The design board in Jira showed a much clearer, tribe-wide feature roadmap than the engineering boards. it was much easier for the product director to keep a overview on outcomes. He became a predictable and less reactive arbiter in strategic discussions.
After two sprints, we introduced story point estimation and after one more sprint we had a very good idea of the velocity of the team. With the budget clear to everyone, sprint planning ceremonies began to go very smoothly indeed — we’d often finish well before the 1hr time limit.
Some PMs felt that detaching the design process from the engineering process would result in a loss of control over the programme of work. Once they had become accustomed to the planning sessions, they realised they still had full control over priority and schedule.
There was the perception that designers were being removed from squads to join a new team. Managers are always fiercely protective of resources. Again this perception was dismissed after the first sprint planning meeting. PMs became much more aware of resources across the tribe, and encouraged each other to justify that resource to their peers, rather than ringfence it.
Priorities in startups change quickly and constantly. Some PMs weren’t happy to wait two weeks to discuss new stories or assess if the sprint needed reprioritising. At their request we added a half-sprint replanning ceremony. But this wasn’t well attended and we decided to stop them. I interpreted this as a change in behaviour amongst the PMs, who had become used to deploying resources more proactively.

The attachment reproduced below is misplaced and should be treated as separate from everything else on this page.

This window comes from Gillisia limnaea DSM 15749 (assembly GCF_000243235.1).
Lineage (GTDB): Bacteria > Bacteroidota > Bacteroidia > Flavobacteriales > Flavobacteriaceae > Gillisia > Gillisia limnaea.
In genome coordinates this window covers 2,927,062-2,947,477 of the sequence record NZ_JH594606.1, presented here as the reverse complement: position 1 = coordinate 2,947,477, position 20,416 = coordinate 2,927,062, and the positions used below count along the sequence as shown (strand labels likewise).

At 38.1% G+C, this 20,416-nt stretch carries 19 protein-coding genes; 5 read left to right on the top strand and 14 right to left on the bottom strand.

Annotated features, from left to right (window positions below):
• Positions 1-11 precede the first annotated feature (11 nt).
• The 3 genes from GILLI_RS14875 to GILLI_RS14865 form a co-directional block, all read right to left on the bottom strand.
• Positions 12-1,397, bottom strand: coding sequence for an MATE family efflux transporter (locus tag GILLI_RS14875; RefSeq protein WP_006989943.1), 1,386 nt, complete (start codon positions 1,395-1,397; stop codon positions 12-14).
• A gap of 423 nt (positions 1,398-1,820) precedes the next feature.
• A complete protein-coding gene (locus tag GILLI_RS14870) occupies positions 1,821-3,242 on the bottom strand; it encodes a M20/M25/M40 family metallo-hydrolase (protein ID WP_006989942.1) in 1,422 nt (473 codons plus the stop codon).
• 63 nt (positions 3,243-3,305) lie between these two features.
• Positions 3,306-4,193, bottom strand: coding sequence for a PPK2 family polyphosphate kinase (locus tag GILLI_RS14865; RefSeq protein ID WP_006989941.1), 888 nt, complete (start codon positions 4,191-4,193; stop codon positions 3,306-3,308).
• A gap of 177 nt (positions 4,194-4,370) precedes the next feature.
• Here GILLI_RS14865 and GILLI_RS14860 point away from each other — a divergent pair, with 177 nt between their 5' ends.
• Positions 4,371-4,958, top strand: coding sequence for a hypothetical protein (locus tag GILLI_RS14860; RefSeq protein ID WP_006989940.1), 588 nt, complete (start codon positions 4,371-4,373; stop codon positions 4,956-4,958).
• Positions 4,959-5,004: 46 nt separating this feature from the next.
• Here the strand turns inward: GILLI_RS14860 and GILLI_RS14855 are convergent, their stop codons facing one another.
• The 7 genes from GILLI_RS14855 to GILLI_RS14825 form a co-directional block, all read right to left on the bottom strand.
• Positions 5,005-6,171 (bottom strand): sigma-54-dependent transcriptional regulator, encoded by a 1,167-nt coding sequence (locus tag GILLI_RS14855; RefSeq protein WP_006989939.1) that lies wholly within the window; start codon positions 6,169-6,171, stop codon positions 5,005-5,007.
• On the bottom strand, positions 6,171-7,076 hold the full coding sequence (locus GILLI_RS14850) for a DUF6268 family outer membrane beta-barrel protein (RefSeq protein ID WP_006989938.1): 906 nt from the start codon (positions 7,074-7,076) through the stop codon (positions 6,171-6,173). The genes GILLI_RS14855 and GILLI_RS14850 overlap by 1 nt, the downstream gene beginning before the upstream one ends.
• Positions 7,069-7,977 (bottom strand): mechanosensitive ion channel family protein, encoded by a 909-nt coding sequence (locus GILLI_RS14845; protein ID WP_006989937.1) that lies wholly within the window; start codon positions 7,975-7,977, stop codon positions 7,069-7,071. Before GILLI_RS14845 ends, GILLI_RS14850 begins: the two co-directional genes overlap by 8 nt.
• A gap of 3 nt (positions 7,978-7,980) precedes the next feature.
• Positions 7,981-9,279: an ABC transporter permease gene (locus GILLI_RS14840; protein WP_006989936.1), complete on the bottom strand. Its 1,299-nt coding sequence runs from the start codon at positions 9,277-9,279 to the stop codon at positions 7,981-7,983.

When the company was smaller engineers were co-located with designers. Technical feedback was informal and unrecorded. But some of the changes were suspect—for the sake of convenience and speed of development. Decision making was opaque and undocumented. This way of working became increasingly unsustainable as the team decentralised.
Moving to sprints allowed us to schedule more formal reviews and checkpoints for technical and product oversight.
Focussed on idea generation rather than critique, these were useful in getting over periods of creative block and stagnation, and were sanity checks on more unusual ideas.
To show work in progress, review work against goals, and accommodate feedback early on.
Low fidelity wireframing was previously seen as an unnecessary step. But we demonstrated that design ideas and proposed solutions were better assessed as early as possible in the sprints and at the lowest fidelity possible. It allowed back end teams to analyse any new data requirements for the design and to get started earlier. In many cases this meant the data structures and APIs were ready before the front end team started work.
We worked on hi fidelity UI specifications, ending with a UI handover to the FE team. Discussions at this point were centred around usability, content, style and branding. To facilitate the communication of designs, we used a combination of Jira, Figma and Zeplin. For animated interactions, we used Flinto or After Effects and shared the movies in Jira.
before deployment. The outputs are screenshots of the release candidate, a list of small snags in the UI. These were prioritised and remedied before release.
The key to introducing any new process is to learn from mistakes and iterate quickly. It also allowed us to let other people make mistakes, with the confidence that we could rectify it in future.
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Product design・How I set a new course for the design of a companion app for an airline.